Brexit Highlights 29 October – 4 November 2018

Policy options for future migration from the European Economic Area: Interim report: Government Response to the Committee’s Eighth Report was published.

– A new policy paper – Amendments to tax legislation to reflect EU exit – was published.

– The European Scrutiny Committee (House of Commons) produced a new report – Forty-first Report of Session 2017–19

– The Secondary Legislation Scrutiny Committee (Sub-Committee B) [House of Lords] published a new report – Proposed Negative Statutory Instruments under the European Union (Withdrawal) Act 2018, Draft Markets in Financial Instruments (Amendment) (EU Exit) Regulations 2018

Correspondence: Delegated legislation under the European Union (Withdrawal) Act 2018 was published by the Secondary Legislation Scrutiny Committee (House of Lords).

– The Home Office & UK Visas and Immigration published updated guidance – EU Settlement Scheme caseworker guidance; a new corporate report – EU Settlement Scheme private beta 1; updated promotional material – EU Settlement Scheme: employer toolkit   

– The HM Revenue & Customs produced new guidance – Partnership pack: preparing for changes at the UK border after a ‘no deal’ EU exit

– The HM Treasury published new guidance – Draft EU Exit SIs for investment funds and their managers; Draft Trade Repositories (Amendment and Transitional Provision) (EU exit) Regulations 2018

– A new inquiry – Global Britain: The future of UK sanctions policy inquiry – was launched.

– A new post was published on the National Assembly for Wales Research Service blog In Brief – Equality and human rights in Wales after Brexit: an update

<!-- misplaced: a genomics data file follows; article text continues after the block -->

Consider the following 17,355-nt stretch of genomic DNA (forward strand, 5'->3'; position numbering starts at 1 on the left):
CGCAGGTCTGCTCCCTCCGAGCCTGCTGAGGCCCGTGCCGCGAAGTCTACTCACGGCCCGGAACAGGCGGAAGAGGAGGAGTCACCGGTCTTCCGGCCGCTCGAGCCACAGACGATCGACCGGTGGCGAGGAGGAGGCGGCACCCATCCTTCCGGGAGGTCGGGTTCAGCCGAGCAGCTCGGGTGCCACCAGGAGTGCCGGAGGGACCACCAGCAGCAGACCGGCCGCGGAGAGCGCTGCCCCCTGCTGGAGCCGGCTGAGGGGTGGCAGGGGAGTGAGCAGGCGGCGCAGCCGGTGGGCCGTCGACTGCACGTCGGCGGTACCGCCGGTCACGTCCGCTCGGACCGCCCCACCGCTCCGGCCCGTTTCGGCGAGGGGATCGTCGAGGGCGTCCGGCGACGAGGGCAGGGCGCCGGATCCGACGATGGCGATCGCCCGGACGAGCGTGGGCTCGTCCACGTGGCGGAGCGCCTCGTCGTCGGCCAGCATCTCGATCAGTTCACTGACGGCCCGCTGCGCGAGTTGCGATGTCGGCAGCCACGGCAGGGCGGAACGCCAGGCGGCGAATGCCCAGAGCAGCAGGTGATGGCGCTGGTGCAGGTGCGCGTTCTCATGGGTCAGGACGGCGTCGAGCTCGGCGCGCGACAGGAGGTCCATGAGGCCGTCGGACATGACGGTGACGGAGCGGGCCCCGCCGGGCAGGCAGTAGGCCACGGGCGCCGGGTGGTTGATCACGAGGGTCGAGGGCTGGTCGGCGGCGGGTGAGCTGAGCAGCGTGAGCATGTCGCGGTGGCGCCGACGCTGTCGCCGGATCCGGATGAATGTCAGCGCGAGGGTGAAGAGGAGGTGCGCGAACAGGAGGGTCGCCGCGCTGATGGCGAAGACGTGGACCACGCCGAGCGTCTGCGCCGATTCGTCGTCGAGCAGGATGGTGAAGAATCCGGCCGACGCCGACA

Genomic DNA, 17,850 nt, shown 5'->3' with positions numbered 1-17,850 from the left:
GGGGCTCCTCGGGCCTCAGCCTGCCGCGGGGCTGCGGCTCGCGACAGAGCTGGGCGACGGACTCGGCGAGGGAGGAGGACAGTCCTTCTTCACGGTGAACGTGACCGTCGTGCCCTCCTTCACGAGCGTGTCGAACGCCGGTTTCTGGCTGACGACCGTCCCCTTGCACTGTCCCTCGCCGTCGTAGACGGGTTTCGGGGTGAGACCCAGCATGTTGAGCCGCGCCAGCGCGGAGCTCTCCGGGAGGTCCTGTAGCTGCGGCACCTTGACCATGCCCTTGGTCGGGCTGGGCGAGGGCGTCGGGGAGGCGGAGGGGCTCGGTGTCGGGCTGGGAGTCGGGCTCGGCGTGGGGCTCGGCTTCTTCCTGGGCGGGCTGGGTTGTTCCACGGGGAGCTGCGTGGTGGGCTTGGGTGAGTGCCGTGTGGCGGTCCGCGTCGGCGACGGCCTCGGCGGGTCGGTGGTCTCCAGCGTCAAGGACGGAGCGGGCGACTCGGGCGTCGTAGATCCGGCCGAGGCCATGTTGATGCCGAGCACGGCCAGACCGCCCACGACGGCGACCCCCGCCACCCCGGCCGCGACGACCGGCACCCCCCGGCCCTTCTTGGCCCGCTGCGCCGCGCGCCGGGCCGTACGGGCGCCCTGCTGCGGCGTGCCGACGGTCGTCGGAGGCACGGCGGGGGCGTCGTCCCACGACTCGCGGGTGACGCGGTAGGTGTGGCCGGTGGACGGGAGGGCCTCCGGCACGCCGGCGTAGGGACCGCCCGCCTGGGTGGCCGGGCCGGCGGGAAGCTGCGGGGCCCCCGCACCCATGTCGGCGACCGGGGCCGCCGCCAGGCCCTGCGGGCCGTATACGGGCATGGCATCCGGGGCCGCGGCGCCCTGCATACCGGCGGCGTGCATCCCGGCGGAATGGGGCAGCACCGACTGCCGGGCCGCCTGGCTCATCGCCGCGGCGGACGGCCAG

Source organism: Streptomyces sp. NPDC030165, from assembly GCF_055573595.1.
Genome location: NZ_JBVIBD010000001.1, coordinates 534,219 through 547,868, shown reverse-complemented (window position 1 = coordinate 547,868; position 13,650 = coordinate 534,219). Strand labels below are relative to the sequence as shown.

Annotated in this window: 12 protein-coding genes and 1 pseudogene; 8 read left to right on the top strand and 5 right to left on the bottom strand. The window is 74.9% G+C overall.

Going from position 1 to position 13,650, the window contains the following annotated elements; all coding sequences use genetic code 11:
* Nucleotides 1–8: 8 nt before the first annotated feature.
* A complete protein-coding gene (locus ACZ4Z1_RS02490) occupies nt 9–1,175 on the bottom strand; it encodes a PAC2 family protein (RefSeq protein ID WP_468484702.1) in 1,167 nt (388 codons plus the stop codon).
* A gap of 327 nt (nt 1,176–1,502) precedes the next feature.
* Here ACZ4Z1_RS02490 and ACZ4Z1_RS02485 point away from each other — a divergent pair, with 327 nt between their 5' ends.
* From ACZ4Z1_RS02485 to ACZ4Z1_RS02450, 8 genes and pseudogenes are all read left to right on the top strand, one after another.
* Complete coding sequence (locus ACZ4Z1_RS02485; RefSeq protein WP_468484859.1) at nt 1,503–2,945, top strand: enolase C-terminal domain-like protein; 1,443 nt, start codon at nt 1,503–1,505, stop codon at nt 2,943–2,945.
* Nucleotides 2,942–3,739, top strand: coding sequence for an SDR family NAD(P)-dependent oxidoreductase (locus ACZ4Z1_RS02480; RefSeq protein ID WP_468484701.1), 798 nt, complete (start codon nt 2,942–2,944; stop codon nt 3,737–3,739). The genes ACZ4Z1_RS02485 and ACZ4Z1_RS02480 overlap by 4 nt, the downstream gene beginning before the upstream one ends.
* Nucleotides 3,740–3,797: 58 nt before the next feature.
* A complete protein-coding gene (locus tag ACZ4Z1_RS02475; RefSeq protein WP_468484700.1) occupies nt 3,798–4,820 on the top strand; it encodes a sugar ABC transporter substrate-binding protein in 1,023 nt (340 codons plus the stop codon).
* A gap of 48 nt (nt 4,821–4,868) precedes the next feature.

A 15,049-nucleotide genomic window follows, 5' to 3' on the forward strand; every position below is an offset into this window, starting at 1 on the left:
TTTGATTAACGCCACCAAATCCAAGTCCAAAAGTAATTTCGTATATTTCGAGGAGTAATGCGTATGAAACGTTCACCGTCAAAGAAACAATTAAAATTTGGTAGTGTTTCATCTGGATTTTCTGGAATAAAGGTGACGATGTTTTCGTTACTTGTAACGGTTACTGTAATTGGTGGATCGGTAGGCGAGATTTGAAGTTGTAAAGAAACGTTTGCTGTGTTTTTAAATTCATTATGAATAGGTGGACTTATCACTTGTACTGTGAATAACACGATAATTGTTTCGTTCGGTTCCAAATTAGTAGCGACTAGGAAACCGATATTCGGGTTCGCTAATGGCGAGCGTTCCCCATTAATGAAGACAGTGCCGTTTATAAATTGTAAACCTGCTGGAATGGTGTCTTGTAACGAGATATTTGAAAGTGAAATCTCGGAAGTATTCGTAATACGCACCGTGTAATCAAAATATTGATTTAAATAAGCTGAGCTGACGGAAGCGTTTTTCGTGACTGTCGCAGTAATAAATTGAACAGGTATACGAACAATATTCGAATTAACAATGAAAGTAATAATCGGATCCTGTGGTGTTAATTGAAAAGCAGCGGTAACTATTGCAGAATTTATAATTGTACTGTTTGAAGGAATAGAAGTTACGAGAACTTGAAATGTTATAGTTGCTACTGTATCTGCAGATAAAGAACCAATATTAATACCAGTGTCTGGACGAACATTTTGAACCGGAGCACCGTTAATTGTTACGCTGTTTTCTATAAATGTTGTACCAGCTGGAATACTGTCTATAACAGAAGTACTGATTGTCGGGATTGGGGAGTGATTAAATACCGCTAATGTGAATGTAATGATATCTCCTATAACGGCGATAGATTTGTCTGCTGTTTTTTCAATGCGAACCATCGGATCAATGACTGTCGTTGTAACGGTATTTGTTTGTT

– A new post was published on the Welsh Brexit blog – A Canada v Norway second vote: a way out of impasse?

– A new post was published on the Monckton Brexit blog – Government publishes regulations to reform the UK competition regime in the event of a ‘no deal’ Brexit

– New articles were published on the European Futures website – Solving the autonomy conundrum: Can the UK avoid a hard border in Northern Ireland without subjecting itself to EU judges?; Brexit and rights of third-country nationals under EU internal market freedoms; The legal nature of the withdrawal agreement

– A new post was published on the European law blog – “Does the principle of the autonomy of the EU legal order allow for a Member State to revoke the notification of its withdrawal from the EU?”

– A new Brexit-related post was posted on the website – BREXIT: UK employers must check EU citizens’ right to work in UK

– New posts were published on the UK in a changing Europe website – The Withdrawal Agreement: what is it, why is it so important, and why is it proving so difficult to secure?; What options are (still) on the table for the UK? Can Canada-plus or EEA membership deliver the government’s objectives?

– Brexit Brits Abroad and the UK in a Changing Europe published a report – What Does Freedom of Movement: Mean to British Citizens Living in the EU27?

– New Brexit-related articles were published on the Free Movement blog – Brexit: what was the right to work checks debacle really about?; Immigration minister throws settled status of EU citizens into confusion

–  A new publication – Negotiating Brexit: Where Now? – was published. The aim of the publication is to ‘collect the perspectives from the EU side on the state of the negotiations, what progress needs to be made, and what the future holds as the clock ticks towards 29 March 2019. It has been produced as part of a wider research project, “Negotiating Brexit: national governments, EU institutions and the UK”.’

– Jess Sargeant, Alan Renwick and Meg Russell from the Constitution Unit and the University College London produced a new report – The Mechanics of a Further Referendum on Brexit


New Brexit-themed articles were published in the Law Society gazette and Family Law:

  • Max Walters, ‘’No-deal’ extradition fears’ (29 October 2018) L.S.G. 4.
  • Nigel Lowe QC (Hon) and David Hodson OBE, ‘The UK’s family law prospective position on fully leaving the EU’ (November 2018) 48 Fam. Law 1391–1399.

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